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Related in: MedlinePlus

CCK increases spontaneous activity of PPG neurons. A: Current-clamp recording demonstrating that bath application of 100 nmol/L CCK-8s led to an increase in spontaneous action potential firing frequency of this PPG neuron. B: A plot of the firing frequency for the recording shown in A (the part of the recording shown in A is indicated by gray background). C: Short segments of the original current-clamp recording from B at time points indicated by i, ii, iii, and iv. D: Mean data for firing frequency from experiments as depicted in A and B. CCK-8 (100 nmol/L) significantly increased firing rate. This effect of CCK-8s was occluded in the presence of the non-NMDA glutamate receptor antagonist DNQX. Number of recordings for each condition is given above the bars. *P < 0.05. E: Typical single-cell RT-PCR analysis for PPG and the CCK receptors (CCKAR, CCKBR) for three PPG neurons and controls. Agarose gel (2%) demonstrating that the 186-bp PCR product for PPG, the 285-bp PCR product for CCKAR, and the 341-bp product for CCKBR can be obtained from brain stem cDNA (1:100 dilution; positive control; indicated by arrows) with the primers specified in Table 1. In contrast, cytoplasm extracted from single cells showing eYFP fluorescence (cell1, cell2, cell3) was only positive for PPG, but not CCKAR or CCKBR (only bands for primers visible). Negative (neg) control: pipette solution without cytoplasm extracted from cell. Molecular weight ladder shows bands at 100-bp intervals.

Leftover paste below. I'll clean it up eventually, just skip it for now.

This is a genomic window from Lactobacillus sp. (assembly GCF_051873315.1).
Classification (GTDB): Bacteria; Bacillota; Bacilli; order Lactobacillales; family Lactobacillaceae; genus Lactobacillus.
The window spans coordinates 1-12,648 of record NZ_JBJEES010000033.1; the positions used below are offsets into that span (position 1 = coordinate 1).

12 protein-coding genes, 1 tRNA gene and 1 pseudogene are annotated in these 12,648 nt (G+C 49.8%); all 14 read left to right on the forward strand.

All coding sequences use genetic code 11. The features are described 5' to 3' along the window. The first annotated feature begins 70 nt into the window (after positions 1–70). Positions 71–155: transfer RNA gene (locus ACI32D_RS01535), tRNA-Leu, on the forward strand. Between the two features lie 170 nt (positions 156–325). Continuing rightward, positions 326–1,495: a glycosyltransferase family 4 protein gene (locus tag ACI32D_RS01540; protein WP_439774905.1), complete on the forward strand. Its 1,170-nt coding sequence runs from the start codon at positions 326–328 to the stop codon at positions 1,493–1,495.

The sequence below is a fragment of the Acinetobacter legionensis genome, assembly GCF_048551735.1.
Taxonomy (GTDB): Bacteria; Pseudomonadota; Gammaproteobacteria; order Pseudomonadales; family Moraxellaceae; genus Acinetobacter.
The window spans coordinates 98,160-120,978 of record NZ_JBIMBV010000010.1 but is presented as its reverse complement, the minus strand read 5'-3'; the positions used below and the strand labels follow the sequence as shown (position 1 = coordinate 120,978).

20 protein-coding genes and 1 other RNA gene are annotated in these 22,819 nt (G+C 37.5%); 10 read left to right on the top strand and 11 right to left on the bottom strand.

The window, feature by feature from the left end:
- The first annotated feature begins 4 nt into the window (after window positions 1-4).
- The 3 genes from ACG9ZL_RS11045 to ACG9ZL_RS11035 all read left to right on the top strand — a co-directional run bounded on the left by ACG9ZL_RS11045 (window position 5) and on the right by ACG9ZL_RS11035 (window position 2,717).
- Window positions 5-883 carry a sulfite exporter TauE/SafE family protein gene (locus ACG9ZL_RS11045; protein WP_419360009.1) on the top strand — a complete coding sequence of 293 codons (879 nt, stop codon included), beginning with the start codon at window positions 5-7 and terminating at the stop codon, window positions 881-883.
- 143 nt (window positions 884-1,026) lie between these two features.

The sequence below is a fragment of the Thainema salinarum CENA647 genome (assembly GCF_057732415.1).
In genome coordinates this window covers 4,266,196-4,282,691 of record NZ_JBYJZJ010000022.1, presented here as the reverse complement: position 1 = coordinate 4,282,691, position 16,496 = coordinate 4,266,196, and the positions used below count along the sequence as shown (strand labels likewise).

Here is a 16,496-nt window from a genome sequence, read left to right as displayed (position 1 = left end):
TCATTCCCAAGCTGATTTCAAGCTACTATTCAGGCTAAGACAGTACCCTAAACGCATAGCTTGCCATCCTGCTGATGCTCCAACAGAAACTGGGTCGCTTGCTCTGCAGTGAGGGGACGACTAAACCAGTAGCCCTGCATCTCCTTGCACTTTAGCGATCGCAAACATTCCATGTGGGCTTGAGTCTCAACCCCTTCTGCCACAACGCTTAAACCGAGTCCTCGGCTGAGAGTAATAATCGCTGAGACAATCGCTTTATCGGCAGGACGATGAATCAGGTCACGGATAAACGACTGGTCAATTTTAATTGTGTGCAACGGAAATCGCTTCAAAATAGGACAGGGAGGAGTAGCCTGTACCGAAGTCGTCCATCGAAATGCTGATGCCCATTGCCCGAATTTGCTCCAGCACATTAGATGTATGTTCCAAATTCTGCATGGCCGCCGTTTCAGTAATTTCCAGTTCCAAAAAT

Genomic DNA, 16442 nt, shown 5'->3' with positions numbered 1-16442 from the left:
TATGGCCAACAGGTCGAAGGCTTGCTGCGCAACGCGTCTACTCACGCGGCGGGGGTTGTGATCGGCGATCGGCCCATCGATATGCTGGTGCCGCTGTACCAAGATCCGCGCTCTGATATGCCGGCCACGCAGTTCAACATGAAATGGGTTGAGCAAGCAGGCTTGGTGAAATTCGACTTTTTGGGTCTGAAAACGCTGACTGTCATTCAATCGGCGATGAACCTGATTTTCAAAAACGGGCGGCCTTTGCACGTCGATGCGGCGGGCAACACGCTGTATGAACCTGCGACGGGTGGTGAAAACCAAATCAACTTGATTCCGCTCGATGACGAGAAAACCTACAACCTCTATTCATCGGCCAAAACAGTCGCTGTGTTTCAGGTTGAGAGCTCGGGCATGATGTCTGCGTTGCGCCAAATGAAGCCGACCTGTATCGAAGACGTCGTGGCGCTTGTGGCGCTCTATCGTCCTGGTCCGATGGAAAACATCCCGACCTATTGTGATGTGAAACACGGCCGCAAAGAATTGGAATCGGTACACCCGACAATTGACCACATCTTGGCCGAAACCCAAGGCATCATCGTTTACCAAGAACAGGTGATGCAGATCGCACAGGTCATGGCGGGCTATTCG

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Figure 1: CCK increases spontaneous activity of PPG neurons. A: Current-clamp recording demonstrating that bath application of 100 nmol/L CCK-8s led to an increase in spontaneous action potential firing frequency of this PPG neuron. B: A plot of the firing frequency for the recording shown in A (the part of the recording shown in A is indicated by gray background). C: Short segments of the original current-clamp recording from B at time points indicated by i, ii, iii, and iv. D: Mean data for firing frequency from experiments as depicted in A and B. CCK-8 (100 nmol/L) significantly increased firing rate. This effect of CCK-8s was occluded in the presence of the non-NMDA glutamate receptor antagonist DNQX. Number of recordings for each condition is given above the bars. *P < 0.05. E: Typical single-cell RT-PCR analysis for PPG and the CCK receptors (CCKAR, CCKBR) for three PPG neurons and controls. Agarose gel (2%) demonstrating that the 186-bp PCR product for PPG, the 285-bp PCR product for CCKAR, and the 341-bp product for CCKBR can be obtained from brain stem cDNA (1:100 dilution; positive control; indicated by arrows) with the primers specified in Table 1. In contrast, cytoplasm extracted from single cells showing eYFP fluorescence (cell1, cell2, cell3) was only positive for PPG, but not CCKAR or CCKBR (only bands for primers visible). Negative (neg) control: pipette solution without cytoplasm extracted from cell. Molecular weight ladder shows bands at 100-bp intervals.